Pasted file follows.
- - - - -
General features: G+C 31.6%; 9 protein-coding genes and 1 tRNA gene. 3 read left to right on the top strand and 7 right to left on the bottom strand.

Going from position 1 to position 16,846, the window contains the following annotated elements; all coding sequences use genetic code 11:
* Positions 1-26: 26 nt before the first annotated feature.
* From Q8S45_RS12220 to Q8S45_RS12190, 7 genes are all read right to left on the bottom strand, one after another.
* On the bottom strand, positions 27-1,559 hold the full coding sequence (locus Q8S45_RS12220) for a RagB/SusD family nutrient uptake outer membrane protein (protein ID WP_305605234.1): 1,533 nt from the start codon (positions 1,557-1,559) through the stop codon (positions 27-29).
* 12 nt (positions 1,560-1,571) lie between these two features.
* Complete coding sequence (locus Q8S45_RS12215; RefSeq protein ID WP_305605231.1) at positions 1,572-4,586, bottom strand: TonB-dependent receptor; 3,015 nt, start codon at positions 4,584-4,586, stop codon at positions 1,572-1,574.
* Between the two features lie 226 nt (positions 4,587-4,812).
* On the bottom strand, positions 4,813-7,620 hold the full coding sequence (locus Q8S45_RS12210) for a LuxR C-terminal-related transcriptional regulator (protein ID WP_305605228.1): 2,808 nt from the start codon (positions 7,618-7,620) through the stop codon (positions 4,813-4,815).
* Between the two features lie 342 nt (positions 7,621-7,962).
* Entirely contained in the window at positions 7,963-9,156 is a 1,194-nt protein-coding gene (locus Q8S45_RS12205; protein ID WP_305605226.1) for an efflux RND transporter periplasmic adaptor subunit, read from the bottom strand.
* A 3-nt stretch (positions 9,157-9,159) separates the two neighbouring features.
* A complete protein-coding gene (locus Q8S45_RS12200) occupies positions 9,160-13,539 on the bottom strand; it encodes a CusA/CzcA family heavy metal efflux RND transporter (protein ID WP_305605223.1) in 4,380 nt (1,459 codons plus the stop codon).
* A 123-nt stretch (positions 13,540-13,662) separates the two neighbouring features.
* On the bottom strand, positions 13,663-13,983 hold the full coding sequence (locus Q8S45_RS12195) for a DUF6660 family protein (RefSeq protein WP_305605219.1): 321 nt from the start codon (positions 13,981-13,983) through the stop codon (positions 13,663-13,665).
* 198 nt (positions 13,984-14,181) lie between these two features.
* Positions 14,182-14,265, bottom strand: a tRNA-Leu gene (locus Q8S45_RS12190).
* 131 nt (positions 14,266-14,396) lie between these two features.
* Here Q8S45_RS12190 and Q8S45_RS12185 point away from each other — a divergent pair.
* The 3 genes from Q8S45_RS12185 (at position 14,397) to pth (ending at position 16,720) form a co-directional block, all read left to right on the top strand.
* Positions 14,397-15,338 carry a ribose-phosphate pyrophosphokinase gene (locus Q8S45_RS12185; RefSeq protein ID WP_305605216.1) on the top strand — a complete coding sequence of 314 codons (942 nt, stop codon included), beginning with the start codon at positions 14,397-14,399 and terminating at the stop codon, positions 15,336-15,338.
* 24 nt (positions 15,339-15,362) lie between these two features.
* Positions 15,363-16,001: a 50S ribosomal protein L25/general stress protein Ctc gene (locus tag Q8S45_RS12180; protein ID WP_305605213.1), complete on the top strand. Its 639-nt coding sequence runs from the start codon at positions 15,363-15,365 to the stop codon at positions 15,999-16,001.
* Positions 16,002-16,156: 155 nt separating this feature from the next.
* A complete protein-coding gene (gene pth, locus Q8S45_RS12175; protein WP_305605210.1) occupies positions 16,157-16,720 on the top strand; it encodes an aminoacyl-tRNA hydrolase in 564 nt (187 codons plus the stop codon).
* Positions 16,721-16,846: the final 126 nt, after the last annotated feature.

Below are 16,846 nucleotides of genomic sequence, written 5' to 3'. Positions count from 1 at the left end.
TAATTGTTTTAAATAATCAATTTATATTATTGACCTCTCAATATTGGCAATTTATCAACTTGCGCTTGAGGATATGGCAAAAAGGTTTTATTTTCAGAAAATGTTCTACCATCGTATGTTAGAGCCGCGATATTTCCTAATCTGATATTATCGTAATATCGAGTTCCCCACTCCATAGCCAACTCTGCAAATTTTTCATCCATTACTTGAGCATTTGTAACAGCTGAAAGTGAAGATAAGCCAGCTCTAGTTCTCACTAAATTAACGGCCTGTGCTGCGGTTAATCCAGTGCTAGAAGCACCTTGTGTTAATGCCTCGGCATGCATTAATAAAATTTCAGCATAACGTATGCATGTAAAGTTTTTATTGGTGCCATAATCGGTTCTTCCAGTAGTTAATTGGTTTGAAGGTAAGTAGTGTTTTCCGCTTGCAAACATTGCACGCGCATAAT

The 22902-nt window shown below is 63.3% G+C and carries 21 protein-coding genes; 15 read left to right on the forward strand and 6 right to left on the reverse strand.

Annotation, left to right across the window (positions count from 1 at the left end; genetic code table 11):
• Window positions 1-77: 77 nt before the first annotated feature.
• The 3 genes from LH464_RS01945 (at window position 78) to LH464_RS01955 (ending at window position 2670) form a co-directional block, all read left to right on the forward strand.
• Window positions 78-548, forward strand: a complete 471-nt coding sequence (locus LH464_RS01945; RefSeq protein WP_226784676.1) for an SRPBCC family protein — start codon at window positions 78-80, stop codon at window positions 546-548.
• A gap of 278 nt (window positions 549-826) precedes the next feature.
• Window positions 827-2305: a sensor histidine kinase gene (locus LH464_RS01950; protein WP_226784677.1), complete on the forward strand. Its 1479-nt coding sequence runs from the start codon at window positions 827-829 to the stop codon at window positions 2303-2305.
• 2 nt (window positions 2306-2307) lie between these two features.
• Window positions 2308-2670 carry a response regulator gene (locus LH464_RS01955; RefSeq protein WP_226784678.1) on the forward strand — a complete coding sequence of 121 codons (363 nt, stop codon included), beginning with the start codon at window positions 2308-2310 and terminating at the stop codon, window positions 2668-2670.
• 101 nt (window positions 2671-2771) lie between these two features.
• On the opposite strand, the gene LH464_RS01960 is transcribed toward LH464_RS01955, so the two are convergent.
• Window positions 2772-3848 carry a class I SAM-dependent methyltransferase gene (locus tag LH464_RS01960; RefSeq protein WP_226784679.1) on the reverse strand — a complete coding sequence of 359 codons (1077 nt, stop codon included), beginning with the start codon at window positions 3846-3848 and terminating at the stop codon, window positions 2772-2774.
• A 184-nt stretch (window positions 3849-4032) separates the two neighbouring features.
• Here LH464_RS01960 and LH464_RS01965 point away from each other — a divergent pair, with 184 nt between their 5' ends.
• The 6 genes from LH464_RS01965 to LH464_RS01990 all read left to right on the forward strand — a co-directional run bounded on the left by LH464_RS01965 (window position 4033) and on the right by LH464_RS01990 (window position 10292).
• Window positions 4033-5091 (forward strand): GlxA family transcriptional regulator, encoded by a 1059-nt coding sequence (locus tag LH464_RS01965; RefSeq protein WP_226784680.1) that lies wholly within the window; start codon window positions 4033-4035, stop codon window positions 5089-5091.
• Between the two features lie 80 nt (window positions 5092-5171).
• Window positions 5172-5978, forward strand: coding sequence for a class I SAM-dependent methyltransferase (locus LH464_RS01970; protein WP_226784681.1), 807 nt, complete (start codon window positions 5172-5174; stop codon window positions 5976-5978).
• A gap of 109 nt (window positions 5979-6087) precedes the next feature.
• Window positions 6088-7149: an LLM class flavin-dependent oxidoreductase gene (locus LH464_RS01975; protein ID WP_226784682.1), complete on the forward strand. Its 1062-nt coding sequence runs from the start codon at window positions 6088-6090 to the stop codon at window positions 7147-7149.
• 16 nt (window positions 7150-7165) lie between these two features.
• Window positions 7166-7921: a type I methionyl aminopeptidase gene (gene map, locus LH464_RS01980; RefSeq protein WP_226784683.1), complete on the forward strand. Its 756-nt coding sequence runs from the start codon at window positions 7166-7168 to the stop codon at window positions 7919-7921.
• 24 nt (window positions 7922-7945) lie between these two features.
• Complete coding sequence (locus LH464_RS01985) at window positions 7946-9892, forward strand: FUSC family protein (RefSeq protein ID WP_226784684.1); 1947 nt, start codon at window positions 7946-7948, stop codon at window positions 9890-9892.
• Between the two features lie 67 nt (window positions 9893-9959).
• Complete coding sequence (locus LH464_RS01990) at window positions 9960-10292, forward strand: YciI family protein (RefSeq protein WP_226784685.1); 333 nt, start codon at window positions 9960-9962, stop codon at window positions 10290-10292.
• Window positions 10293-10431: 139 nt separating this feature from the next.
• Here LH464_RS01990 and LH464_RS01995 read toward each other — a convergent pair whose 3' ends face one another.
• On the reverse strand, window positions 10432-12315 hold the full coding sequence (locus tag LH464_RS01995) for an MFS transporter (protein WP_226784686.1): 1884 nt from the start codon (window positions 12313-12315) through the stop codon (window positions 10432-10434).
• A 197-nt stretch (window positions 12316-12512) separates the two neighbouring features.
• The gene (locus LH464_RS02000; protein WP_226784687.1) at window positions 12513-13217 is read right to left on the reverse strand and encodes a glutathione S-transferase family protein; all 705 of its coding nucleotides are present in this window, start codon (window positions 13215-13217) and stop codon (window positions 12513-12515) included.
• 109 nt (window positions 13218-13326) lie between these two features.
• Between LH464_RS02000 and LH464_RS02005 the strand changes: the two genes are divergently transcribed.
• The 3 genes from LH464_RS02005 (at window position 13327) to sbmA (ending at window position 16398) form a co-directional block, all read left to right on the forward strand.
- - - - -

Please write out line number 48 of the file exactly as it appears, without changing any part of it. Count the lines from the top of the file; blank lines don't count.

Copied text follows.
• Window positions 6088-7149: an LLM class flavin-dependent oxidoreductase gene (locus LH464_RS01975; protein ID WP_226784682.1), complete on the forward strand. Its 1062-nt coding sequence runs from the start codon at window positions 6088-6090 to the stop codon at window positions 7147-7149.